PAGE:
Protein and Ageing

How more protein can help with healthier ageing

As we live longer, people have begun asking how we can live better as we age. Staying active, healthy and social are all crucial interlinking elements of this, and excellent nutrition plays an essential supporting role.


On average, older people with a higher-protein diet maintain a healthier weight and muscle mass and reduce the risk of falls and serious illnesses[1],[2].  It can be inferred that this can contribute to happier, healthier and more active later years [1],[2].


Why protein is especially important for older adults

For the average person, muscle mass decreases around 3–8% each decade after the age of 30, and this rate is even higher after 60[3]. Consuming an adequate amount of high-quality protein at each meal may prevent or delay the onset of Sarcopenia[4]. It may also help with wound healing and fighting infection. With higher muscle mass and better overall health, older people can minimise falls, be social for longer[1],[2].


On the flip side, not consuming enough protein may be a factor in the development of Sarcopenia,[5]. This is linked to conditions that can seriously impact the daily lives of older people, such as physical disability, cardiovascular and respiratory disease, obesity[6]


Recommended protein intakes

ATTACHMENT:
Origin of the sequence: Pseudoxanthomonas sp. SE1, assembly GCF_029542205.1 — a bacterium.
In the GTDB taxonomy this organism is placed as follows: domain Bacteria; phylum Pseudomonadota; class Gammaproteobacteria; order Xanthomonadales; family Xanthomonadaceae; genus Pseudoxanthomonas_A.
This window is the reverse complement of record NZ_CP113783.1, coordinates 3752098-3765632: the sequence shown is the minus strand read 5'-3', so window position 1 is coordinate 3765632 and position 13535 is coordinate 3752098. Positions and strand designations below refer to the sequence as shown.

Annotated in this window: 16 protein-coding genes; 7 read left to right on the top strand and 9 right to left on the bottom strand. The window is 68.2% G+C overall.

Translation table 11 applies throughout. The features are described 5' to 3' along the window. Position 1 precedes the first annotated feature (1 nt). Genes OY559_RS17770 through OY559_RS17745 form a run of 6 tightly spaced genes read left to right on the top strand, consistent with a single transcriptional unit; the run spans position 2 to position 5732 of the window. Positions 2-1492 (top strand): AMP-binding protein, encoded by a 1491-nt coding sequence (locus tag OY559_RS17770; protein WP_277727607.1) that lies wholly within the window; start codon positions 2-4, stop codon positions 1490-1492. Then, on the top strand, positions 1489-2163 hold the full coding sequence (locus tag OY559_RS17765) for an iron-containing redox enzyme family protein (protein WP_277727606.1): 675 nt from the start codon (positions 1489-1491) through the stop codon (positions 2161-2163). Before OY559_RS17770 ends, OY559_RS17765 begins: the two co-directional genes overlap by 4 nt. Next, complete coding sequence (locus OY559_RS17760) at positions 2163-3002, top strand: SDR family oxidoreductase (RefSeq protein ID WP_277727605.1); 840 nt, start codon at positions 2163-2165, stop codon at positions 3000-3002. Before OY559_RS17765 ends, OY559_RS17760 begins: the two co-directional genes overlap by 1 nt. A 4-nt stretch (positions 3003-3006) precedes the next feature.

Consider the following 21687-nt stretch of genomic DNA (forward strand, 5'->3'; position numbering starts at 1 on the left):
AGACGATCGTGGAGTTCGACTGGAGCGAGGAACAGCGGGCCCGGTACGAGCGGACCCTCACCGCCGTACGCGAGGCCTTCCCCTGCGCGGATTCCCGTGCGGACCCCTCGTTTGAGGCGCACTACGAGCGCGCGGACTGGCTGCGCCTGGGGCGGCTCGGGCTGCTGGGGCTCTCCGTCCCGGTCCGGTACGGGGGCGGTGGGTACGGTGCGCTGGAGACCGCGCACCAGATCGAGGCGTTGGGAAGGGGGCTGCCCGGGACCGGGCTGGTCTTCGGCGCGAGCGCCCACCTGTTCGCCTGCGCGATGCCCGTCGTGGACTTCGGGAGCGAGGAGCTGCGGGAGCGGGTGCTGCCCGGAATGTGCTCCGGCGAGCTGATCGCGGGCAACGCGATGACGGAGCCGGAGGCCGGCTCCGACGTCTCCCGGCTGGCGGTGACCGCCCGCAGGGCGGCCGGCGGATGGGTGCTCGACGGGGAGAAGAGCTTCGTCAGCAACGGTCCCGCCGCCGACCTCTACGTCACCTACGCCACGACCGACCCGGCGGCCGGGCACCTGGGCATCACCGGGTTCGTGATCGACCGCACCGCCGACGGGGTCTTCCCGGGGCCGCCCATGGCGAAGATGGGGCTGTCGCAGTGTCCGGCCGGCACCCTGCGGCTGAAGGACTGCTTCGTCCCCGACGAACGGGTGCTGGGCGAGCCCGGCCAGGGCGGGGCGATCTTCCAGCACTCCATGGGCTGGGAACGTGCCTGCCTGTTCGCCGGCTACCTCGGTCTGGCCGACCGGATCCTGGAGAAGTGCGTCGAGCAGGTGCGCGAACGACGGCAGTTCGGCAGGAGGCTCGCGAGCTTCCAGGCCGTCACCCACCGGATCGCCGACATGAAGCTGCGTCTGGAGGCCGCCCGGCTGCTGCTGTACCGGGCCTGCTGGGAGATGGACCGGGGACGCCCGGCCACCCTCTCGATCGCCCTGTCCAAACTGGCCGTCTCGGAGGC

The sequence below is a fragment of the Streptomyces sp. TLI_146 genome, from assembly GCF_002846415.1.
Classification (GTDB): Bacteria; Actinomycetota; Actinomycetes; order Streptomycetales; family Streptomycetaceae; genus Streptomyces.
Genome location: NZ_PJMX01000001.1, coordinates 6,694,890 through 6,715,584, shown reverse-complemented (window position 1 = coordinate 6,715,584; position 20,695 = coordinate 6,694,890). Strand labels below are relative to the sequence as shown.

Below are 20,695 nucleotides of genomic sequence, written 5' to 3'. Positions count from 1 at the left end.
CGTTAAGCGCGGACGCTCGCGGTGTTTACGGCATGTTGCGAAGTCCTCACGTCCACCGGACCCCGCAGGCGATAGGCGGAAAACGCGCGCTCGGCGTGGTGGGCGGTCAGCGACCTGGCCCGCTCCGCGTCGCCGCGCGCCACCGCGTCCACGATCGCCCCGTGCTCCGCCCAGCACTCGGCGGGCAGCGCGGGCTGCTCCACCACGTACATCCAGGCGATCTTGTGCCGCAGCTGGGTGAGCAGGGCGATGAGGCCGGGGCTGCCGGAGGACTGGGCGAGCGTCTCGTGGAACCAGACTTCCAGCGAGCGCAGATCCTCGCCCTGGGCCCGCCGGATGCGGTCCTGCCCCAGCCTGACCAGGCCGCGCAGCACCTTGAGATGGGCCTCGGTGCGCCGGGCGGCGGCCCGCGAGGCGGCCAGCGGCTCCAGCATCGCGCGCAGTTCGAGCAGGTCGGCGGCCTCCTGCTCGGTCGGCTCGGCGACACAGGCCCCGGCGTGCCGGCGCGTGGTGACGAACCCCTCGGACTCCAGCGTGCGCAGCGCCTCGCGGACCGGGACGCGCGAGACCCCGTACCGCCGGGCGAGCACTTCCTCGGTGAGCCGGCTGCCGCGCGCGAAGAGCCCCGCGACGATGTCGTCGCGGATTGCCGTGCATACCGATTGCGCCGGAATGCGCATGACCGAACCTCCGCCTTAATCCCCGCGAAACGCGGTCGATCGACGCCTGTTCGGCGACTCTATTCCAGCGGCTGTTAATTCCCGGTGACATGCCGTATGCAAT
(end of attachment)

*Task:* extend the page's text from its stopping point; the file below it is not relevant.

As we age, the body’s ability to build and maintain muscle from dietary protein decreases[7], so the current requirement of protein for older adults is much higher than for younger adults. Below compares protein needs across varied groups.


 Dietary protein per kg bodyweightProtein amounts (g) for a75kg person
Younger adults[8]~0.8g45-75g
Older adults[7]1.2 – 2.0g*90-150g
Elite athletes[9].0.95–1.8g73.1-135g

*Up to 2.0g per kg body weight may be needed in cases of severe illness, injury or malnutrition[10].


Because of natural aging processes , medication, physical and cognitive impairment and other challenges, older adults often eat smaller meals on average. Many have little or no appetite – a condition called the anorexia of ageing[11]. Unless these smaller meals have very high protein, it is much more difficult for older adults to meet their RDI for protein.


Making the most of every meal

Evidence suggests including 25-30 grams of high-quality protein per meal, including breakfast[12]. This is because the body can only use a limited amount of protein at a time. If, for example, you rely on one meal for a daily protein intake of 60 grams, your body may only be able to use 30 grams, and the other half is wasted. On the other hand, if each meal and snack is protein-rich, your body can better use all the protein in the food or drink.


What does 25-30 grams of protein look like in real terms? Here’s how some common protein-rich foods add up[13]:


Food type25-30 grams of protein

1 Grilled beef fillet – 38.2g protein

5 Eggs (average 6g protein per egg)


Making protein part of your healthy ageing toolkit